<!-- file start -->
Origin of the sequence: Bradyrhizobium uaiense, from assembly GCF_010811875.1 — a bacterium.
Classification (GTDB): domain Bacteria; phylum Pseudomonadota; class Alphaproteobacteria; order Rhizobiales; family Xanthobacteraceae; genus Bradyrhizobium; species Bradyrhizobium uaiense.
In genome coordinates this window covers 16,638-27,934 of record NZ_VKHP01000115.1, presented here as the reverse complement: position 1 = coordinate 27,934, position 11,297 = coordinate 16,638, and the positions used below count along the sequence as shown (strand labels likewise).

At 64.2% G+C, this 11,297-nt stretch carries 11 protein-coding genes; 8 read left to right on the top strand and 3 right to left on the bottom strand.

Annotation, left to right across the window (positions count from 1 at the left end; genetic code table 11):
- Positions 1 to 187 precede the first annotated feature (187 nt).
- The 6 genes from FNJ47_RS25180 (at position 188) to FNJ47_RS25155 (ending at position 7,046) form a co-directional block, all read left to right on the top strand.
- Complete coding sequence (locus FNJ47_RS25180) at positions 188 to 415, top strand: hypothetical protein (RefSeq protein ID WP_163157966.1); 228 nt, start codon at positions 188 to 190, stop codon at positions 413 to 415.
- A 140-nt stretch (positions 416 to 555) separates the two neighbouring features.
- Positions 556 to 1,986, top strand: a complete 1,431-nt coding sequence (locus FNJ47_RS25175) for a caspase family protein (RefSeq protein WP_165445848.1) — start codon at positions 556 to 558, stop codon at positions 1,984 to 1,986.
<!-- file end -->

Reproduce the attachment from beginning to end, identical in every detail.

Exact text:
Origin of the sequence: Bradyrhizobium uaiense, from assembly GCF_010811875.1 — a bacterium.
Classification (GTDB): domain Bacteria; phylum Pseudomonadota; class Alphaproteobacteria; order Rhizobiales; family Xanthobacteraceae; genus Bradyrhizobium; species Bradyrhizobium uaiense.
In genome coordinates this window covers 16,638-27,934 of record NZ_VKHP01000115.1, presented here as the reverse complement: position 1 = coordinate 27,934, position 11,297 = coordinate 16,638, and the positions used below count along the sequence as shown (strand labels likewise).

At 64.2% G+C, this 11,297-nt stretch carries 11 protein-coding genes; 8 read left to right on the top strand and 3 right to left on the bottom strand.

Annotation, left to right across the window (positions count from 1 at the left end; genetic code table 11):
- Positions 1 to 187 precede the first annotated feature (187 nt).
- The 6 genes from FNJ47_RS25180 (at position 188) to FNJ47_RS25155 (ending at position 7,046) form a co-directional block, all read left to right on the top strand.
- Complete coding sequence (locus FNJ47_RS25180) at positions 188 to 415, top strand: hypothetical protein (RefSeq protein ID WP_163157966.1); 228 nt, start codon at positions 188 to 190, stop codon at positions 413 to 415.
- A 140-nt stretch (positions 416 to 555) separates the two neighbouring features.
- Positions 556 to 1,986, top strand: a complete 1,431-nt coding sequence (locus FNJ47_RS25175) for a caspase family protein (RefSeq protein WP_165445848.1) — start codon at positions 556 to 558, stop codon at positions 1,984 to 1,986.